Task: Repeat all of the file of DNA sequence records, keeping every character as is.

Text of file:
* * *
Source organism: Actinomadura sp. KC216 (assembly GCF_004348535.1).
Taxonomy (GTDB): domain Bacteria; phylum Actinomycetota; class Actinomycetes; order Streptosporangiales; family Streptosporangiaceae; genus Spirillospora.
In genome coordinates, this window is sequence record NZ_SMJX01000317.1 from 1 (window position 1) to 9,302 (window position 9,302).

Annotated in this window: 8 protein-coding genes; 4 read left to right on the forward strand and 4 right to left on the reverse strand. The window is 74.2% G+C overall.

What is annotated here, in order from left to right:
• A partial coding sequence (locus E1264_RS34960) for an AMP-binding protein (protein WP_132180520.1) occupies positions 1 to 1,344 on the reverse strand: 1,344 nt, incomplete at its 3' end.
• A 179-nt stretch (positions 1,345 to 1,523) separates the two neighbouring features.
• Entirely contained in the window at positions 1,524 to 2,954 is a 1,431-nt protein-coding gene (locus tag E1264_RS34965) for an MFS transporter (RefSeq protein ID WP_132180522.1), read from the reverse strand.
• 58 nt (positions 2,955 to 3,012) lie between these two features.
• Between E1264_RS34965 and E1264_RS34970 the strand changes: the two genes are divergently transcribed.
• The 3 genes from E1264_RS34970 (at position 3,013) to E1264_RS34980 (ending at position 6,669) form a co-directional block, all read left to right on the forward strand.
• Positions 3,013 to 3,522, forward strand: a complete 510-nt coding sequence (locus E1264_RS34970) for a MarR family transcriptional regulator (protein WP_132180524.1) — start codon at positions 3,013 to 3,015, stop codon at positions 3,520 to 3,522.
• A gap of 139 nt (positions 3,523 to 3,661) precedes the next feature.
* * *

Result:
Source organism: Actinomadura sp. KC216 (assembly GCF_004348535.1).
Taxonomy (GTDB): domain Bacteria; phylum Actinomycetota; class Actinomycetes; order Streptosporangiales; family Streptosporangiaceae; genus Spirillospora.
In genome coordinates, this window is sequence record NZ_SMJX01000317.1 from 1 (window position 1) to 9,302 (window position 9,302).

Annotated in this window: 8 protein-coding genes; 4 read left to right on the forward strand and 4 right to left on the reverse strand. The window is 74.2% G+C overall.

What is annotated here, in order from left to right:
• A partial coding sequence (locus E1264_RS34960) for an AMP-binding protein (protein WP_132180520.1) occupies positions 1 to 1,344 on the reverse strand: 1,344 nt, incomplete at its 3' end.
• A 179-nt stretch (positions 1,345 to 1,523) separates the two neighbouring features.
• Entirely contained in the window at positions 1,524 to 2,954 is a 1,431-nt protein-coding gene (locus tag E1264_RS34965) for an MFS transporter (RefSeq protein ID WP_132180522.1), read from the reverse strand.
• 58 nt (positions 2,955 to 3,012) lie between these two features.
• Between E1264_RS34965 and E1264_RS34970 the strand changes: the two genes are divergently transcribed.
• The 3 genes from E1264_RS34970 (at position 3,013) to E1264_RS34980 (ending at position 6,669) form a co-directional block, all read left to right on the forward strand.
• Positions 3,013 to 3,522, forward strand: a complete 510-nt coding sequence (locus E1264_RS34970) for a MarR family transcriptional regulator (protein WP_132180524.1) — start codon at positions 3,013 to 3,015, stop codon at positions 3,520 to 3,522.
• A gap of 139 nt (positions 3,523 to 3,661) precedes the next feature.